Anne Bonny & Mary
in London, England, Mary Read was raised as a boy. Disguised as a
male, she served as a footboy, sailor, soldier, and pirate. Dressed
as a man, Mary was on board a vessel bound for the West Indies when it
was overtaken by the pirate, Captain “Calico Jack” Rackham. She accepted
his offer to join the pirates on board his ship, the “Curlew”.
She now sailed under Captain Rackham,
who had with him another woman pirate, Anne Bonny. They took a large
number of ships belonging to Jamaica and from one of these took prisoner
a young man with whom Mary fell deeply in love and would soon marry.
This young man had a quarrel with one of the pirates and, as the ship lay
at anchor, they were to go fight it out on shore according to pirate law.
Mary, to save her young man, picked a quarrel with the same pirate and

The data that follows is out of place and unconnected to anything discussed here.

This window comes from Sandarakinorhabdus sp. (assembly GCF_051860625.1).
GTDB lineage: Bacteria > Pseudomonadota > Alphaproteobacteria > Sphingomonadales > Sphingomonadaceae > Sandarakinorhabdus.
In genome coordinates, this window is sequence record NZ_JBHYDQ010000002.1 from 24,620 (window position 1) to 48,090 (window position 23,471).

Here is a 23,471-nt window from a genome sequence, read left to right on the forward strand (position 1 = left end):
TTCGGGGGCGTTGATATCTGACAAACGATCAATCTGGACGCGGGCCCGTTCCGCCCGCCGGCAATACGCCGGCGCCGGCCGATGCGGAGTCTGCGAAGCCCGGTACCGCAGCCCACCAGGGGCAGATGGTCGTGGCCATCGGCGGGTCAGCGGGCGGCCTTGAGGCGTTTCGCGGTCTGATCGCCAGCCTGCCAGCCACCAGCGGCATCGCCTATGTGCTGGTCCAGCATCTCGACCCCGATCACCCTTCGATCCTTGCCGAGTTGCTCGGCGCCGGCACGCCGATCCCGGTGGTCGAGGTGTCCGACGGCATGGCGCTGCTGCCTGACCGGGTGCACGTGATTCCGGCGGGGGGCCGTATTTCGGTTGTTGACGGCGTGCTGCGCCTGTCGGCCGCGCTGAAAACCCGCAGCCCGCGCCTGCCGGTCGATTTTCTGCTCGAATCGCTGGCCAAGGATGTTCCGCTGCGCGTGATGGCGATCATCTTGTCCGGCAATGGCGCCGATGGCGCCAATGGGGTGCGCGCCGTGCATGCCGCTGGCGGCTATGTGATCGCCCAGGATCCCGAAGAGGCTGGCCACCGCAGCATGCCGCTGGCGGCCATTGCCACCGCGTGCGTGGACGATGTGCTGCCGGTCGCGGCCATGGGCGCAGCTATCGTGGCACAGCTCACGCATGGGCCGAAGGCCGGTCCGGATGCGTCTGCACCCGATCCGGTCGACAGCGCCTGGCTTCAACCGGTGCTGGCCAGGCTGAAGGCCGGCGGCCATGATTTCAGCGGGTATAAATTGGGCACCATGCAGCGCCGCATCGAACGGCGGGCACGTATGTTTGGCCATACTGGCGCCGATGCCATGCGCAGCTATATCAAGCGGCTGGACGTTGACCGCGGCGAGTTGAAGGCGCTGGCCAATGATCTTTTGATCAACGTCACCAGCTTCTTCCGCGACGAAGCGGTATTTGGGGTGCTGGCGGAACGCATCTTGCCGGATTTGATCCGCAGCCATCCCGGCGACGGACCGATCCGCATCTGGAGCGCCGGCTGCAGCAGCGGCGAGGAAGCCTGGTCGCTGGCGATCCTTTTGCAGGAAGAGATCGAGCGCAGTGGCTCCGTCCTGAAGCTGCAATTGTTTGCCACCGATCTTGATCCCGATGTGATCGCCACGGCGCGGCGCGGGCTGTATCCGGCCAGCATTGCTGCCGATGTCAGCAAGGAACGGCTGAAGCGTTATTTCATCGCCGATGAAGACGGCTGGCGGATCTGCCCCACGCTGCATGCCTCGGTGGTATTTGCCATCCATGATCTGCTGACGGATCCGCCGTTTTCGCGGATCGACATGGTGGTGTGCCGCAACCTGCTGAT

managed to have her duel at once. Fighting with sword and pistol,
she killed him on the spot.
In October of 1720, the “Curlew” was
attacked by an armed British sloop on orders from the Governor of Jamaica.
While the rest of the pirate crew hid below deck, Read and her friend,
Anne Bonny, and one other pirate took up the fight. Read shouted
for the others to join them, but they refused. To scare them into
action, Read fired her pistols down the hatch, killing one man and wounding
others. But the pirates, including their husbands, still wouldn’t
fight. Finally, the whole crew was captured and taken prisoner.
The following month, Read and the crew
of the “Curlew” were found guilty of piracy and sentenced to hang.
As Rackham went to the gallows, Bonnie told him, "Had you fought like
a man, you need not have been hanged like a dog!" Both Read
and Bonny were pregnant, so they were given a delay in execution until
their babies were born. However, Read died from a high fever soon
after the trial.